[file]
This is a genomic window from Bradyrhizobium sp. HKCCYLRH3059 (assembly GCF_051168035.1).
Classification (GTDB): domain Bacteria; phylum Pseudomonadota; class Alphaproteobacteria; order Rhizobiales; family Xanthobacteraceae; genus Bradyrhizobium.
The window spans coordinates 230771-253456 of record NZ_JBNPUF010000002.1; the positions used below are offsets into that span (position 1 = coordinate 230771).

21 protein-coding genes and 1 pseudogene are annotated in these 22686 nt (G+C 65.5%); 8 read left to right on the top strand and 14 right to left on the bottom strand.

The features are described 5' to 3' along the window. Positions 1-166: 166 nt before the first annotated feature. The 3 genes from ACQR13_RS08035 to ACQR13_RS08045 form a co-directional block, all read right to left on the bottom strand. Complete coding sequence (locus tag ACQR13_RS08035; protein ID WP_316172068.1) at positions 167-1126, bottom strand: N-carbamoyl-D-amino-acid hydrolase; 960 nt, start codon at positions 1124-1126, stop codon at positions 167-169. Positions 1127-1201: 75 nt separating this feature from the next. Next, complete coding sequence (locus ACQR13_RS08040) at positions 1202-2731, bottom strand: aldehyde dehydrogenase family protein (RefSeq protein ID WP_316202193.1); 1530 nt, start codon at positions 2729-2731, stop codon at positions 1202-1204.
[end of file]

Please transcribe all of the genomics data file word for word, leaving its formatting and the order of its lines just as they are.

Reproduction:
This is a genomic window from Bradyrhizobium sp. HKCCYLRH3059 (assembly GCF_051168035.1).
Classification (GTDB): domain Bacteria; phylum Pseudomonadota; class Alphaproteobacteria; order Rhizobiales; family Xanthobacteraceae; genus Bradyrhizobium.
The window spans coordinates 230771-253456 of record NZ_JBNPUF010000002.1; the positions used below are offsets into that span (position 1 = coordinate 230771).

21 protein-coding genes and 1 pseudogene are annotated in these 22686 nt (G+C 65.5%); 8 read left to right on the top strand and 14 right to left on the bottom strand.

The features are described 5' to 3' along the window. Positions 1-166: 166 nt before the first annotated feature. The 3 genes from ACQR13_RS08035 to ACQR13_RS08045 form a co-directional block, all read right to left on the bottom strand. Complete coding sequence (locus tag ACQR13_RS08035; protein ID WP_316172068.1) at positions 167-1126, bottom strand: N-carbamoyl-D-amino-acid hydrolase; 960 nt, start codon at positions 1124-1126, stop codon at positions 167-169. Positions 1127-1201: 75 nt separating this feature from the next. Next, complete coding sequence (locus ACQR13_RS08040) at positions 1202-2731, bottom strand: aldehyde dehydrogenase family protein (RefSeq protein ID WP_316202193.1); 1530 nt, start codon at positions 2729-2731, stop codon at positions 1202-1204.